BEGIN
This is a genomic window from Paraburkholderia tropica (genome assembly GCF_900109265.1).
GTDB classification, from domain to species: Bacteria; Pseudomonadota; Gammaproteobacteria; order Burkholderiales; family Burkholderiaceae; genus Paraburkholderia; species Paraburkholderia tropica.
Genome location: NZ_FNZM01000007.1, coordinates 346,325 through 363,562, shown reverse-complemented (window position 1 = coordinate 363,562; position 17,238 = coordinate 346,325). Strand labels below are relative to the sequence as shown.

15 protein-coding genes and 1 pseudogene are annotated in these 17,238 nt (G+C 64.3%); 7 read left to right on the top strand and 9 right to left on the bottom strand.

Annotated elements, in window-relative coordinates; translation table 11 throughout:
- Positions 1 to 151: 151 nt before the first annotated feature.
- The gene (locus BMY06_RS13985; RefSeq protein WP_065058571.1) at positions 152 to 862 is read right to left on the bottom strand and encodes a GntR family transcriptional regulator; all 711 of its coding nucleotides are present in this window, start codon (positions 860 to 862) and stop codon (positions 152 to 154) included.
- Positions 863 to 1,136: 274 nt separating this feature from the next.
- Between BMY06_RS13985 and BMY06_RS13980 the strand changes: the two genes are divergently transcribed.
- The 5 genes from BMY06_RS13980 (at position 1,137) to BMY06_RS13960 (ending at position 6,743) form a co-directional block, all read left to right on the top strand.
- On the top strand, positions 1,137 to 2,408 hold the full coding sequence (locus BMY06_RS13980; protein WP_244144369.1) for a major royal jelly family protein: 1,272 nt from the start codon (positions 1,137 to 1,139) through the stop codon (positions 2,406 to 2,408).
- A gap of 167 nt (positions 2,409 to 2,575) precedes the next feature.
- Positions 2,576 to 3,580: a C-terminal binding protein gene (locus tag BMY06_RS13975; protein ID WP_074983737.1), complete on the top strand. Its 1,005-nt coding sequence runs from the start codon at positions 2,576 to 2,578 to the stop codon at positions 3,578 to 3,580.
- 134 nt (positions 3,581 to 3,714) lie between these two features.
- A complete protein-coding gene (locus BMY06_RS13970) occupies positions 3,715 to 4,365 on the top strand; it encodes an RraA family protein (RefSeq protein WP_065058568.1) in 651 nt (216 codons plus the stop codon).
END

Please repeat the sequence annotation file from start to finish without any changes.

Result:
This is a genomic window from Paraburkholderia tropica (genome assembly GCF_900109265.1).
GTDB classification, from domain to species: Bacteria; Pseudomonadota; Gammaproteobacteria; order Burkholderiales; family Burkholderiaceae; genus Paraburkholderia; species Paraburkholderia tropica.
Genome location: NZ_FNZM01000007.1, coordinates 346,325 through 363,562, shown reverse-complemented (window position 1 = coordinate 363,562; position 17,238 = coordinate 346,325). Strand labels below are relative to the sequence as shown.

15 protein-coding genes and 1 pseudogene are annotated in these 17,238 nt (G+C 64.3%); 7 read left to right on the top strand and 9 right to left on the bottom strand.

Annotated elements, in window-relative coordinates; translation table 11 throughout:
- Positions 1 to 151: 151 nt before the first annotated feature.
- The gene (locus BMY06_RS13985; RefSeq protein WP_065058571.1) at positions 152 to 862 is read right to left on the bottom strand and encodes a GntR family transcriptional regulator; all 711 of its coding nucleotides are present in this window, start codon (positions 860 to 862) and stop codon (positions 152 to 154) included.
- Positions 863 to 1,136: 274 nt separating this feature from the next.
- Between BMY06_RS13985 and BMY06_RS13980 the strand changes: the two genes are divergently transcribed.
- The 5 genes from BMY06_RS13980 (at position 1,137) to BMY06_RS13960 (ending at position 6,743) form a co-directional block, all read left to right on the top strand.
- On the top strand, positions 1,137 to 2,408 hold the full coding sequence (locus BMY06_RS13980; protein WP_244144369.1) for a major royal jelly family protein: 1,272 nt from the start codon (positions 1,137 to 1,139) through the stop codon (positions 2,406 to 2,408).
- A gap of 167 nt (positions 2,409 to 2,575) precedes the next feature.
- Positions 2,576 to 3,580: a C-terminal binding protein gene (locus tag BMY06_RS13975; protein ID WP_074983737.1), complete on the top strand. Its 1,005-nt coding sequence runs from the start codon at positions 2,576 to 2,578 to the stop codon at positions 3,578 to 3,580.
- 134 nt (positions 3,581 to 3,714) lie between these two features.
- A complete protein-coding gene (locus BMY06_RS13970) occupies positions 3,715 to 4,365 on the top strand; it encodes an RraA family protein (RefSeq protein WP_065058568.1) in 651 nt (216 codons plus the stop codon).